gem: The Social Network – Philip Cassidy

The growing popularity of online social media has opened up new opportunities for companies and their target markets. gem CEO Philip Cassidy explains how analysing and learning from the way your customers operate online can help facilitate a better, more optimised service.

The customer experience has always had a direct effect on a company's reputation and, by proxy, its profits. The rise of the internet and increased popularity of social media has, however, made it more important than ever.

Today, the customer has many channels through which to share information and opinions. The freedom of expression afforded by blogs, message boards and review websites means that companies do not just have to consider what customers are saying to them, but what they are saying to each other.

Founded in Belfast in 2000 as an email handling services provider and already one of Europe's leading independent providers of outsourced multilingual contact centre services, gem has embraced social media with both arms.

"A growing population is using social media and also a much broader demographic," explains Philip Cassidy, CEO. "In the past, if you had a bad experience at a hotel, you may have phoned them. Nowadays, you can go online where a lot of people are talking about your brand and others."

The gem social media offering is two-fold. As well as delivering customer service through these new channels, the company looks to analyse the information that is out there and ascertain how it affects the brand reputations of its clients.

"The reactive piece is our key strength," Cassidy says. "We feed back information about what customers have been saying. In some cases, we will agree together to do something about it, in other cases we will engage directly with the customer. Either way, a good conversation has taken place."

When gem does opt to engage with the customer, it will often abstain from the traditional one-to-one model in favour of a more collaborative approach. It has spent the past year building a customer community, which can take an active role in the problem-solving process.

"The gem social media offering is two-fold. As well as delivering customer service through these new channels, the company looks to analyse the information that is out there and ascertain how it affects the brand reputations of its clients."

"We are trying to move away from the tech-support queue that we had in the past," Cassidy says. "We want to build a community, allow it to grow organically, and let our customers be a part of it."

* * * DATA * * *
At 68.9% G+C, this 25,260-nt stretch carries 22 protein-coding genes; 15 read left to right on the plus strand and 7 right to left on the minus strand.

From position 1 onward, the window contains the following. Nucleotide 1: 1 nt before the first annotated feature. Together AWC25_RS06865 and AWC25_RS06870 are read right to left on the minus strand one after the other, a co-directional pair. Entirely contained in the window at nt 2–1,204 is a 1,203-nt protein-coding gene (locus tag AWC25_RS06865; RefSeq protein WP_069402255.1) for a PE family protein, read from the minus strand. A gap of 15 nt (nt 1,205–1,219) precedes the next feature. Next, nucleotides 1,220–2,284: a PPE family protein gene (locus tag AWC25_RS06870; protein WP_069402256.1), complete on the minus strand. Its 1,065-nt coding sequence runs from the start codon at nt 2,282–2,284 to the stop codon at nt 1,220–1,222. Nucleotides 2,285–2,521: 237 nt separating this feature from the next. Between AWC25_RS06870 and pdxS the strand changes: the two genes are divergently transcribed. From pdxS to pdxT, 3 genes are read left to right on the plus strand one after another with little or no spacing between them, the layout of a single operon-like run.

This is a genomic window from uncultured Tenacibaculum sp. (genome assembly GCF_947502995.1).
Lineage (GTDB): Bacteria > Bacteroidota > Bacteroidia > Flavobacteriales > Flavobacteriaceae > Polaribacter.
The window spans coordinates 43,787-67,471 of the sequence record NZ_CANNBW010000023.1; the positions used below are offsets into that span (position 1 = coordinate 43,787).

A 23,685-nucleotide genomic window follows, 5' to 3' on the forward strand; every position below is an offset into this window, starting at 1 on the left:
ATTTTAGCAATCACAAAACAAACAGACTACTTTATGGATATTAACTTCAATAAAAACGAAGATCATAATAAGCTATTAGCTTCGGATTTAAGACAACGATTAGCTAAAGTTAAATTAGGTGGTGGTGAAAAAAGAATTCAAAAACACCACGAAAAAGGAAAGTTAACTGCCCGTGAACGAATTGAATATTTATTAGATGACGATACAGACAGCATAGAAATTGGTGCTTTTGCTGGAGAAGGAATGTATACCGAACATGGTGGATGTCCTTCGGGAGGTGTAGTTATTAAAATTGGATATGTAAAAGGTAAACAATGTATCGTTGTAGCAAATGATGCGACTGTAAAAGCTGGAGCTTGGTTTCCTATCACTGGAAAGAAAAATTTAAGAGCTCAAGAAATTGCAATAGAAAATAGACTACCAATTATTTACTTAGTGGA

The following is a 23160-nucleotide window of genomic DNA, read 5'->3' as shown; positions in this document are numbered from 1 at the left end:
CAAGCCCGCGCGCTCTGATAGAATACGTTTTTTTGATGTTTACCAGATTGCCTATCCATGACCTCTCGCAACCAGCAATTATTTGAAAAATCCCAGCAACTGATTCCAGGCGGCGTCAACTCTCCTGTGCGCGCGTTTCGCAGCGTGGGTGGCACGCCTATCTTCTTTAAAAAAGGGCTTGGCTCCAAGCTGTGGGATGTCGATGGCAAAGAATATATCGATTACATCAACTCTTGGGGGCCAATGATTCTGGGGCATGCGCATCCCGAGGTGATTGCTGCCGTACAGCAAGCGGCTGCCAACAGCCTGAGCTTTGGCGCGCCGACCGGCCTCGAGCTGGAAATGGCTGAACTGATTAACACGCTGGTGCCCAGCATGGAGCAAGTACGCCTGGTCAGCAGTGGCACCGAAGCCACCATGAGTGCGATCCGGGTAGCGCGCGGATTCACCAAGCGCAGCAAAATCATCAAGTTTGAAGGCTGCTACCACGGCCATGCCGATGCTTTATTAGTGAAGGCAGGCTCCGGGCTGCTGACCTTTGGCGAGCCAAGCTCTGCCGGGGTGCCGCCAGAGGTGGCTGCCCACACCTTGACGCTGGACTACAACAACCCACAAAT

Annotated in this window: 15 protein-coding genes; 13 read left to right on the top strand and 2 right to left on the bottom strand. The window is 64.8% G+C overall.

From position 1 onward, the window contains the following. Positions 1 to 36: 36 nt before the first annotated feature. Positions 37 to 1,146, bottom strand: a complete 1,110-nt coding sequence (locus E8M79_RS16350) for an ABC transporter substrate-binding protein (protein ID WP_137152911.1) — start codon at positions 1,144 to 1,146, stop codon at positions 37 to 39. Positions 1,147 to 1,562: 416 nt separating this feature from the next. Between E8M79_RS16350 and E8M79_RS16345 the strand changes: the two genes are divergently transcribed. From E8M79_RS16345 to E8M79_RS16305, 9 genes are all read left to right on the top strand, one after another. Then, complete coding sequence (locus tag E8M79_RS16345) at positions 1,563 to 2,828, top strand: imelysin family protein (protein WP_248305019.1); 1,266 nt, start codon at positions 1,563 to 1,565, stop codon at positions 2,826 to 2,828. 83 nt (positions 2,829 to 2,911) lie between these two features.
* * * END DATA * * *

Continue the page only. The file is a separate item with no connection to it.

Encouraging the growth of this new model took time. The company had to switch off its old method of support and usher its customer down the new route, using web resources and FAQs to encourage discussion in the community. A year down the line and the benefits are really beginning to show.

"We were one of the first to put together a European support forum model, and now we find there is a real clamour across the industry for similar solutions," Cassidy explains. "After encouraging and incentivising customers to be part of this community, we realised we could allow it to provide its own answers."

In Cassidy's view, gem's strength lies in a willingness to embrace new challenges. The company works closely with its clients to identify their requirements and pain points, with many of its new business developments springing from client consultation.

"When we started out, we saw a real opportunity in email outsourcing and we moved into other channels from there," he explains. "We now have strengths in areas such as business improvement and lean methodologies, and we are multilingual. All of these things have been driven by client demands and allow us to stay one step ahead."

The company offers multi-channel services in 31 different languages, with 80% of its employees operating in their native language. This is representative of a broader recruitment strategy aimed at maximising the strengths and interests of gem's staff.

"To achieve quality, you need to make sure you have the right people for the role," Cassidy explains. "You want people working on tourism, for example, to have a real interest in the countries they are focused on; if you have people on gaming, the same thing applies. It's about passion."

Cassidy is bullish about the future. For all the economic difficulties of the past few years, he sees the return of a sense of entrepreneurialism that can drive the market forward.

"I think that important decisions are starting to be made now," he says. "Our pipeline is very strong. We've just had our best ever quarter, so we're certainly feeling positive about the future."

With the growth of social media showing no sign of slowing and with new opportunities for customer engagement emerging all the time, Cassidy's positivity seems justified.